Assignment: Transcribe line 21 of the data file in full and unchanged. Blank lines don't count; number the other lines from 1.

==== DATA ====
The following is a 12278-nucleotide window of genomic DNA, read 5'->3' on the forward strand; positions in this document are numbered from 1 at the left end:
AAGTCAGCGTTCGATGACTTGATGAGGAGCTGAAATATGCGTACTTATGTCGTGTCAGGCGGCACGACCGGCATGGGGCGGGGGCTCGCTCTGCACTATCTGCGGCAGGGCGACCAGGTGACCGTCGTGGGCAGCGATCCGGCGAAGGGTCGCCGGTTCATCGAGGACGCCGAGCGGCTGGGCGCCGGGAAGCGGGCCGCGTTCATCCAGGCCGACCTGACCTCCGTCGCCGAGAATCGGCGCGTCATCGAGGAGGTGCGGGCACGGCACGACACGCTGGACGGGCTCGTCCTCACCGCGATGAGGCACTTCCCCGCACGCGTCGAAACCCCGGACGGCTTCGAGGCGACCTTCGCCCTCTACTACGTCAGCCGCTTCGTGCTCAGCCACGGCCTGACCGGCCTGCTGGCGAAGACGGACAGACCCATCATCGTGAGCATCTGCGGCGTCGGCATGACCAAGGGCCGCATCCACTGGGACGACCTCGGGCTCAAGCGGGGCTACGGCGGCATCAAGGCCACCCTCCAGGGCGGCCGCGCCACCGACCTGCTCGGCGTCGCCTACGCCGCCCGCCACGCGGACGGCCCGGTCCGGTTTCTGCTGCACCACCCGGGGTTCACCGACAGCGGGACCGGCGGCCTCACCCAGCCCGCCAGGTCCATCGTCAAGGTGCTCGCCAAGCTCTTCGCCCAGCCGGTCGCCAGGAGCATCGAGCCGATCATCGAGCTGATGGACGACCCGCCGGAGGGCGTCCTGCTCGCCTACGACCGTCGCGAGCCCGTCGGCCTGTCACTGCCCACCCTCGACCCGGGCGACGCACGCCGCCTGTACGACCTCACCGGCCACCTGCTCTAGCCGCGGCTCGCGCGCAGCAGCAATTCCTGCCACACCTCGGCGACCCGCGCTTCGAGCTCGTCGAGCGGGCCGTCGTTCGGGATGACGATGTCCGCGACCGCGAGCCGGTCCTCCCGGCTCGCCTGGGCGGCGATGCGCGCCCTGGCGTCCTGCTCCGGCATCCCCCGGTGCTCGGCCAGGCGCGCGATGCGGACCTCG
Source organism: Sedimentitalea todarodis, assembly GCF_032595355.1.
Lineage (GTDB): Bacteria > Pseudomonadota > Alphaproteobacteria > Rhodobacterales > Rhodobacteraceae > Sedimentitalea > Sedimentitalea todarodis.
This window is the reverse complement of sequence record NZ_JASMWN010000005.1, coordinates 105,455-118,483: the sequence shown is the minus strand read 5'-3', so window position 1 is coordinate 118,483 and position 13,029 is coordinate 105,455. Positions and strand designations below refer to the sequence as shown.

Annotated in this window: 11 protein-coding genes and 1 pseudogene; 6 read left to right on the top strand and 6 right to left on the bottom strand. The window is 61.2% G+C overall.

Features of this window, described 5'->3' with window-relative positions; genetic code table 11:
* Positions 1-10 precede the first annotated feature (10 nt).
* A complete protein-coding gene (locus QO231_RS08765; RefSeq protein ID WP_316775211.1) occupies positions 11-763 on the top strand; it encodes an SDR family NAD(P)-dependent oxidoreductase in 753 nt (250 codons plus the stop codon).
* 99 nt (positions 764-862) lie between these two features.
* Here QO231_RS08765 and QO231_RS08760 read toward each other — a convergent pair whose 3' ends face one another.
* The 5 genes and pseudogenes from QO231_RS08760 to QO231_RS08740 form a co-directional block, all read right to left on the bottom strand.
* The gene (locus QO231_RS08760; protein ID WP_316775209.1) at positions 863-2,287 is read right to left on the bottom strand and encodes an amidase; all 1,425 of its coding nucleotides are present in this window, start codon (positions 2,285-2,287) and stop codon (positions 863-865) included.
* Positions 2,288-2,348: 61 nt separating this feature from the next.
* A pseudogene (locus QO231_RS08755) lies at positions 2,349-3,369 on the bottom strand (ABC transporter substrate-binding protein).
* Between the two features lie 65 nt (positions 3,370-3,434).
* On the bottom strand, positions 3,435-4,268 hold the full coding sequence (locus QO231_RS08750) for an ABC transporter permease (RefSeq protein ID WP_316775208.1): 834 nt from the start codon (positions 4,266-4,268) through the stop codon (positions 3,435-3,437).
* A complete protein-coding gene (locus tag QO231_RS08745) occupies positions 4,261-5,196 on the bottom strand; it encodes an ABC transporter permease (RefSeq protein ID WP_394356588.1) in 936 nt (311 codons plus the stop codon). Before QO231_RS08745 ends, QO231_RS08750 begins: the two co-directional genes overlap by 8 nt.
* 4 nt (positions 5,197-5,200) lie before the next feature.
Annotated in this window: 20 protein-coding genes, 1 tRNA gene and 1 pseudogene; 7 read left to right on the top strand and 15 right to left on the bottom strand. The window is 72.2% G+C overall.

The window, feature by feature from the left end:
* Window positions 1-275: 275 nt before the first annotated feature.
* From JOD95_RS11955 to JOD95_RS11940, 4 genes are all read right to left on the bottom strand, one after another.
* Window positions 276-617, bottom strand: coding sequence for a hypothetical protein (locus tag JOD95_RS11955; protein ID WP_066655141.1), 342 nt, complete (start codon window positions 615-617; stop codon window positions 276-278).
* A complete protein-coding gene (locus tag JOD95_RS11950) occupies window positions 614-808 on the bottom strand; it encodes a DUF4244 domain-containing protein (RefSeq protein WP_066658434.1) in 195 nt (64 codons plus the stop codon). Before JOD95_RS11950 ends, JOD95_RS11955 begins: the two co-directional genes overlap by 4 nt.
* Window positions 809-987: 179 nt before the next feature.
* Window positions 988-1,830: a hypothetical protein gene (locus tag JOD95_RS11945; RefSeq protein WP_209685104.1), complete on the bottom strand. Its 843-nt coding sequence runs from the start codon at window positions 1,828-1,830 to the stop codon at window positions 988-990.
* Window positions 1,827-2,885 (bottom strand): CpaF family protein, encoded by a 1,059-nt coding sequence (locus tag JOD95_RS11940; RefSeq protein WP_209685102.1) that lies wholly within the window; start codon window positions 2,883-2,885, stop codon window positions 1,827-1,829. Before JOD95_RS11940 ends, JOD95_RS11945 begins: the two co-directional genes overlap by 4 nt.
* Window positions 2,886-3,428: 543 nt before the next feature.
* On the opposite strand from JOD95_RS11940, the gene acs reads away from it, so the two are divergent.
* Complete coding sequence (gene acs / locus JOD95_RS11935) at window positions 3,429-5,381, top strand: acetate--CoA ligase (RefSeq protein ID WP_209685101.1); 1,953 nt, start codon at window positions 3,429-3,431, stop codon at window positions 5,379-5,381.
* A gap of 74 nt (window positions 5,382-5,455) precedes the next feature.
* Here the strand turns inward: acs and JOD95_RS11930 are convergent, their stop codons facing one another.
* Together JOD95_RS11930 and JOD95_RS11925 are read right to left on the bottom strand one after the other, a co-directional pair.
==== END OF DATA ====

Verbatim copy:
The window, feature by feature from the left end: